I started my math teaching career at the high school level, and for a while I supplemented my income by working at the homework hotline one evening a week. The hotline was housed in the administration building, and the phone bank just happened to be in the special education area. One evening I noticed a homemade sign on the wall:
Equity is not when everyone gets the same. Equity is when everyone gets what they need.
“No, no,” I thought, shaking my head. “Equity is when we treat everyone the same.” Treating everyone the same meant, to me, making sure all students received the same instruction, the same resources, the same attention. Seems perfectly reasonable.
Fast forward a bit and another poster appears on my radar. This one said:
Would you deny CPR to a child just because not all children need CPR?
Realizing that my students’ mental and emotional needs were just as deserving of individualized support as their physical needs was a defining moment in my teaching career. Just as I would obviously provide CPR to a child who wasn’t breathing, I should provide additional supports and resources to students who are having cognitive or emotional struggles. It seems like a no-brainer to me now, but before then I had completely bought in to the concept of fairness—meaning that every student should get the same from me and my school, regardless of their individual needs. And I’m sorry to say that this belief is more common in education than we would like.
How had my focus on fairness rather than equity play out in practice in my teaching? I realized, among other things, that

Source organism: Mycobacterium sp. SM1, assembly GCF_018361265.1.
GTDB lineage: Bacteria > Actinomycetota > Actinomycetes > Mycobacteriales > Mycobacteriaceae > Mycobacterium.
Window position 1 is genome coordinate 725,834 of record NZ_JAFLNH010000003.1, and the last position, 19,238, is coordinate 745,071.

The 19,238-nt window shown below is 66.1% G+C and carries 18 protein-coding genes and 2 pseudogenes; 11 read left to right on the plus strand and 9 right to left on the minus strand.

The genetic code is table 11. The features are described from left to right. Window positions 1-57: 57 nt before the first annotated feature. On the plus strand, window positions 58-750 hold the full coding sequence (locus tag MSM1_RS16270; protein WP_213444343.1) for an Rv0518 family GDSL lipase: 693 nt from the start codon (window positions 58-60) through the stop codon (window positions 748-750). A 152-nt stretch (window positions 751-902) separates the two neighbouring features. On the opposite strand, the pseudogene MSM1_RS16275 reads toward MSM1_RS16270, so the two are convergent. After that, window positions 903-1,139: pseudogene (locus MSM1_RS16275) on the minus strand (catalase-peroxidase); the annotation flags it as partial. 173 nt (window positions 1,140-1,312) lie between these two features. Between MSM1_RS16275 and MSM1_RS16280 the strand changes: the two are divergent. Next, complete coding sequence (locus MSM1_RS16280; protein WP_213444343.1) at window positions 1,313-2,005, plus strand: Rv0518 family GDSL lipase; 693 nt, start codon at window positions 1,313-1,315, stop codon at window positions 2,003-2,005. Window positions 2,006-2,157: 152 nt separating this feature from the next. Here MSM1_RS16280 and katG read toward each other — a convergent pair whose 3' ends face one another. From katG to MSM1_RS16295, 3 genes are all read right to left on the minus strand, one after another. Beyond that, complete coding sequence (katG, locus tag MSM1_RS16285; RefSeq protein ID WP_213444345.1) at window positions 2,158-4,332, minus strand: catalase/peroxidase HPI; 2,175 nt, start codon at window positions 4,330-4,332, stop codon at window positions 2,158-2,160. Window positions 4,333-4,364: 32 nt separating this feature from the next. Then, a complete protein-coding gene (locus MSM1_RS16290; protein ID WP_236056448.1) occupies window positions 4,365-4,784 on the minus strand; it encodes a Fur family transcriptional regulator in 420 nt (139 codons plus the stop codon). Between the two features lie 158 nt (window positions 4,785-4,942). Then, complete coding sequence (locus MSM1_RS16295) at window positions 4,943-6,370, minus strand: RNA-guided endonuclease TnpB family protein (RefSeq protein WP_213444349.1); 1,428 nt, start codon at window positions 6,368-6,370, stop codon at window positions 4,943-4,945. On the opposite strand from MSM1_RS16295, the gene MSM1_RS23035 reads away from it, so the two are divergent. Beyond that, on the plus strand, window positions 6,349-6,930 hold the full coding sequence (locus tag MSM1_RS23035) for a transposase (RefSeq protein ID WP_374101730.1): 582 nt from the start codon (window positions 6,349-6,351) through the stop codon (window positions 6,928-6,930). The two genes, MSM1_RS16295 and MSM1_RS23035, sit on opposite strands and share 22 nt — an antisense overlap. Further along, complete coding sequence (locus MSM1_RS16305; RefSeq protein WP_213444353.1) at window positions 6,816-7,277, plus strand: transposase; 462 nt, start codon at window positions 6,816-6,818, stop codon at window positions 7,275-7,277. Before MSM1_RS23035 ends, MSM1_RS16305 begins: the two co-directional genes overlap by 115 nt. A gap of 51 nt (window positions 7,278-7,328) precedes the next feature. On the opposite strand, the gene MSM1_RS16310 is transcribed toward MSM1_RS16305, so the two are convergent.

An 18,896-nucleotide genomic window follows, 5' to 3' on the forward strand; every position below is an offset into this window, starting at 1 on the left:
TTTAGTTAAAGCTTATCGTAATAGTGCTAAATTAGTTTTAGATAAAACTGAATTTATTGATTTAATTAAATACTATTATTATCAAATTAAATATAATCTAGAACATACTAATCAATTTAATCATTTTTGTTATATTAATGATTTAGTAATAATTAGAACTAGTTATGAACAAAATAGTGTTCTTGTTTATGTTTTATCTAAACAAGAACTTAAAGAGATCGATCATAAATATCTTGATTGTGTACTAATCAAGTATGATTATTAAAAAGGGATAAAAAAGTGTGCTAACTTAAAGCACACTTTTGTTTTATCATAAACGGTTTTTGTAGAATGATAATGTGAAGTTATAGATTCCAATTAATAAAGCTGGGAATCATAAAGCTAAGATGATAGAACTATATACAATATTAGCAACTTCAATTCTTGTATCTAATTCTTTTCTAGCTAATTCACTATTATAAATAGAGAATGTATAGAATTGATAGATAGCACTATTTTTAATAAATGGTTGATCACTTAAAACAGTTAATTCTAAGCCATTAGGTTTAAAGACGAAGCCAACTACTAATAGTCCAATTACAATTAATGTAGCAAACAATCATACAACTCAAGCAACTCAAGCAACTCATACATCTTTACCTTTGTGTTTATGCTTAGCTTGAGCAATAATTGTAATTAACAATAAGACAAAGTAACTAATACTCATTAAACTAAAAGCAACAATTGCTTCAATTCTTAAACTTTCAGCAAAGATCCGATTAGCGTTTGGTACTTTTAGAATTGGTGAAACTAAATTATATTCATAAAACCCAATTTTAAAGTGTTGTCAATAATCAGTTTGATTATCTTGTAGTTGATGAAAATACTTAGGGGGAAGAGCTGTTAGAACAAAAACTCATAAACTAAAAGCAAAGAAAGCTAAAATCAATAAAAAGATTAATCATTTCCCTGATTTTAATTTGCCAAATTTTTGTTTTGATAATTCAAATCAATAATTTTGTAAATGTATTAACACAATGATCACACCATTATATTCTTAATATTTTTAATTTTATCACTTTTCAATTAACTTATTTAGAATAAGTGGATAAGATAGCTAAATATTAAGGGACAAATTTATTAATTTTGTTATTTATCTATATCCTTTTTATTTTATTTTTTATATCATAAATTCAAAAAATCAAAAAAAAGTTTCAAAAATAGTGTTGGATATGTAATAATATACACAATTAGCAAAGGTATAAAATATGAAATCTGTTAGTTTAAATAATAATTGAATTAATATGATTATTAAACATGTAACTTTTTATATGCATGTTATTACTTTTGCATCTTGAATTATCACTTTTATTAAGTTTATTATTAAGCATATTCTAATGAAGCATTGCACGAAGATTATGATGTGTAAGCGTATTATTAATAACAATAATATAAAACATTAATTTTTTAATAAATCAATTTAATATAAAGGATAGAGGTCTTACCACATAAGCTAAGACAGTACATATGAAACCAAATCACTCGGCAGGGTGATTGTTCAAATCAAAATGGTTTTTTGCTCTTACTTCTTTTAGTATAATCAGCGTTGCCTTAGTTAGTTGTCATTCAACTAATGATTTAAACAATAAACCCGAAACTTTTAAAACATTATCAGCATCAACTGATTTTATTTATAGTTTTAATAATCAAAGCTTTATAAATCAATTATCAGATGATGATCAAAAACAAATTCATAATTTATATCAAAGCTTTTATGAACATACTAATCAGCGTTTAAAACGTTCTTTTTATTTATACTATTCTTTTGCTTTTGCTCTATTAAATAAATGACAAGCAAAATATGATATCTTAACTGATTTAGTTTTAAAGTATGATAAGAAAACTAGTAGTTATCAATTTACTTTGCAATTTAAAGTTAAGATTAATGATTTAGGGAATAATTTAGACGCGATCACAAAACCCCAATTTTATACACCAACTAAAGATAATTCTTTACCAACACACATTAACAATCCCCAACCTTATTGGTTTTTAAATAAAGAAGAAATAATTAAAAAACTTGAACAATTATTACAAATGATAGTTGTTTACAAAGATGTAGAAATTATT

- My rigid stance on due dates had meant students were receiving grades that did not reflect their understanding or abilities.
- Students I had thought were lazy were actually attempting to hide their lack of understanding behind a wall of indifference.
- Some of my students faced hardships I could never have imagined, and a little compassion on my part could go a long way in salvaging their semester and their faith in humanity.
As I’ve moved from teaching high school to teaching—and developing curriculum—at the college level, I’ve seen rigidity manifest in a variety of ways. Students who haven’t learned to navigate college’s complex landscape may miss financial aid deadlines, take unnecessary classes, and remain unaware of available supports. Uri Treisman has written eloquently about the teacher’s role in knowing your students so that you can intervene in such situations and connect them with appropriate services. I ask you to also think about ways to equitably support students, instead of rigidly adhering to fairness, within your classrooms and departments.
If we fully embrace equity in our classrooms and departments what might that look like?
- Day one. Consider how you open class on the first day. Are you fostering a businesslike but welcoming atmosphere or delivering a speech about rules and syllabi? Including mathematical content as well as learning community activities on the first day signals a productive and intellectually safe (safe to take risks, safe to fail and try again) classroom climate.